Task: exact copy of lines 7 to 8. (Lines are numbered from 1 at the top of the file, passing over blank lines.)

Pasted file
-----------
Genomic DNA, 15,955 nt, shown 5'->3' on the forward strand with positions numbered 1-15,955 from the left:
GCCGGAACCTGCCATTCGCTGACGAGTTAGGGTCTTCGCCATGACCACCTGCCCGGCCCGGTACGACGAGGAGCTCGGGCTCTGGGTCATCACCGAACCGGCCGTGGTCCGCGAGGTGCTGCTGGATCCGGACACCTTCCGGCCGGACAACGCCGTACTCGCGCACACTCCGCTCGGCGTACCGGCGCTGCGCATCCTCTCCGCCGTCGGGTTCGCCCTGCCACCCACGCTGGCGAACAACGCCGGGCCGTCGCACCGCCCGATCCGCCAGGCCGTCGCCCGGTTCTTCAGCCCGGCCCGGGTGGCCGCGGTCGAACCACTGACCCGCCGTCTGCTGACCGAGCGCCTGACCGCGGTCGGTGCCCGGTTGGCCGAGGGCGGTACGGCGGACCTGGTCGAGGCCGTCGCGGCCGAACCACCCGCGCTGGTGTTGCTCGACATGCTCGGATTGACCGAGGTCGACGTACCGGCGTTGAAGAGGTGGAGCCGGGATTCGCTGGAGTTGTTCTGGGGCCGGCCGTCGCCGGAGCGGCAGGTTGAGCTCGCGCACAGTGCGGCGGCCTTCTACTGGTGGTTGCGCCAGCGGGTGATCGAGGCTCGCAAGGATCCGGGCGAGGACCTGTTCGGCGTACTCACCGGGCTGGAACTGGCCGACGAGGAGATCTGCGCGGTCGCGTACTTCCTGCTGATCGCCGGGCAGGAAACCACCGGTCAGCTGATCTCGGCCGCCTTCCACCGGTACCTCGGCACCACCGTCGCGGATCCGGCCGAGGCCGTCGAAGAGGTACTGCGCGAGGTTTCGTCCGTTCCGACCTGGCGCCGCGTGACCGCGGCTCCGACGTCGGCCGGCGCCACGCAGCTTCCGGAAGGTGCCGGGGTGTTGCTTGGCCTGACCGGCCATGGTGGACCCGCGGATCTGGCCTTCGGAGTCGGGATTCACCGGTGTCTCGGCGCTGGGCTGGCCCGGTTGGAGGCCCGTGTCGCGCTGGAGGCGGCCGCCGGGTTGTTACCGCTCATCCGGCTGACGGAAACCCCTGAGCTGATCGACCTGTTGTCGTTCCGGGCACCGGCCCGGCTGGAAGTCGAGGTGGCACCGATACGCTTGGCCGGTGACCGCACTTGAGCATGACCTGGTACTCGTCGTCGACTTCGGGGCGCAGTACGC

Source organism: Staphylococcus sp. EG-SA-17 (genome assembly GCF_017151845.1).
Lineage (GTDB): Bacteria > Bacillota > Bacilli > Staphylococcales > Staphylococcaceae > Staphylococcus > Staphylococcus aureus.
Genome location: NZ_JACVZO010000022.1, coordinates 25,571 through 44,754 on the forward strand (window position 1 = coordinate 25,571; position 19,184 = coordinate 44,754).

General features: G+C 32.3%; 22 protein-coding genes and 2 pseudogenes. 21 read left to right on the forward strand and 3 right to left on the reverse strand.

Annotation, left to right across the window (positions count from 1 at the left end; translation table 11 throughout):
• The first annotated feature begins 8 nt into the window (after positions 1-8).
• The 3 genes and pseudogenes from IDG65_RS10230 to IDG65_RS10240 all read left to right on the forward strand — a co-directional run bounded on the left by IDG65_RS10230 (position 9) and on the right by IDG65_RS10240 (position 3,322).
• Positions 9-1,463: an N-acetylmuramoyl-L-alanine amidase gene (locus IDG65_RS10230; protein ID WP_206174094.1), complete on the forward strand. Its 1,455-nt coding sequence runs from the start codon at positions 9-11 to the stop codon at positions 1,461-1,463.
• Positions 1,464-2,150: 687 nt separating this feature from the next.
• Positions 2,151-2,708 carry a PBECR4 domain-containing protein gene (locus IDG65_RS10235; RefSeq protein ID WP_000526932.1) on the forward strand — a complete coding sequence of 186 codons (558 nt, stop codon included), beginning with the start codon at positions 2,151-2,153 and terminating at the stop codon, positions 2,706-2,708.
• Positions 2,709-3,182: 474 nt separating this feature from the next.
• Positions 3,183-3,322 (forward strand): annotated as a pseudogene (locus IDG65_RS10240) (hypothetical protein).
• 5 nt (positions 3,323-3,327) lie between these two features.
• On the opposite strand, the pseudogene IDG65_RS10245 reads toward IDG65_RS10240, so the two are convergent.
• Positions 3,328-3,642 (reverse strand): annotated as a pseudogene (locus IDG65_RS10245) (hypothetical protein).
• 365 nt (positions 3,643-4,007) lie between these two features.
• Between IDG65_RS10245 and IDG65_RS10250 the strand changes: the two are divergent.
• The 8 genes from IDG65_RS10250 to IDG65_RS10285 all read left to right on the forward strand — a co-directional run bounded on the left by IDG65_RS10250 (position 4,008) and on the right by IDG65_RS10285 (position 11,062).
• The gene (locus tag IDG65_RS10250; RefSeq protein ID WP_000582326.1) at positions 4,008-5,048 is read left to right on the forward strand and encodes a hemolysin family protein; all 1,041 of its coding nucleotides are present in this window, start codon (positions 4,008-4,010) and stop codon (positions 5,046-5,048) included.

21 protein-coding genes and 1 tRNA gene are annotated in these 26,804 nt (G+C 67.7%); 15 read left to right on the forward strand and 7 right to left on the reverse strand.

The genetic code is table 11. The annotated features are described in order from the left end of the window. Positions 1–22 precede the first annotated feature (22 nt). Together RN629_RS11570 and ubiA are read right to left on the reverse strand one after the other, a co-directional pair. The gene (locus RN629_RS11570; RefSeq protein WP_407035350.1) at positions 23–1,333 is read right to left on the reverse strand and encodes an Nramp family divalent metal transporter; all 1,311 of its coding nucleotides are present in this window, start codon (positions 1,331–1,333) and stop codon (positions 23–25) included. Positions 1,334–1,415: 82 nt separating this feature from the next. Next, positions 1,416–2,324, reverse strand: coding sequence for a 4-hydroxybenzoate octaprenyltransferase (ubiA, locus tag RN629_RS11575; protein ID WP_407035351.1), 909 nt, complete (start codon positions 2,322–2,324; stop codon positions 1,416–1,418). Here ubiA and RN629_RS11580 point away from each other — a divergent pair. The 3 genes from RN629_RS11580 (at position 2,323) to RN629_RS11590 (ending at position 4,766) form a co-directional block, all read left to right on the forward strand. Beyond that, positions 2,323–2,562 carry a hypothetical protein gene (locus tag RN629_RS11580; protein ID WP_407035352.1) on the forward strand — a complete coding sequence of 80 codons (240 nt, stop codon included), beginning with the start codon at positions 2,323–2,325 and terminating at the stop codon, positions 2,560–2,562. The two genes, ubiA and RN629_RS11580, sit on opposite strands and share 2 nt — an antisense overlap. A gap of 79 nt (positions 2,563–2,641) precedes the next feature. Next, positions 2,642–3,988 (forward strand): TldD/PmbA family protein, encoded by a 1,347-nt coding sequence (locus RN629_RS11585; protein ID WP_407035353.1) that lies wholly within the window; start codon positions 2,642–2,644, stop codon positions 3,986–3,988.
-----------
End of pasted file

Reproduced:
Annotation, left to right across the window (positions count from 1 at the left end; translation table 11 throughout):
• The first annotated feature begins 8 nt into the window (after positions 1-8).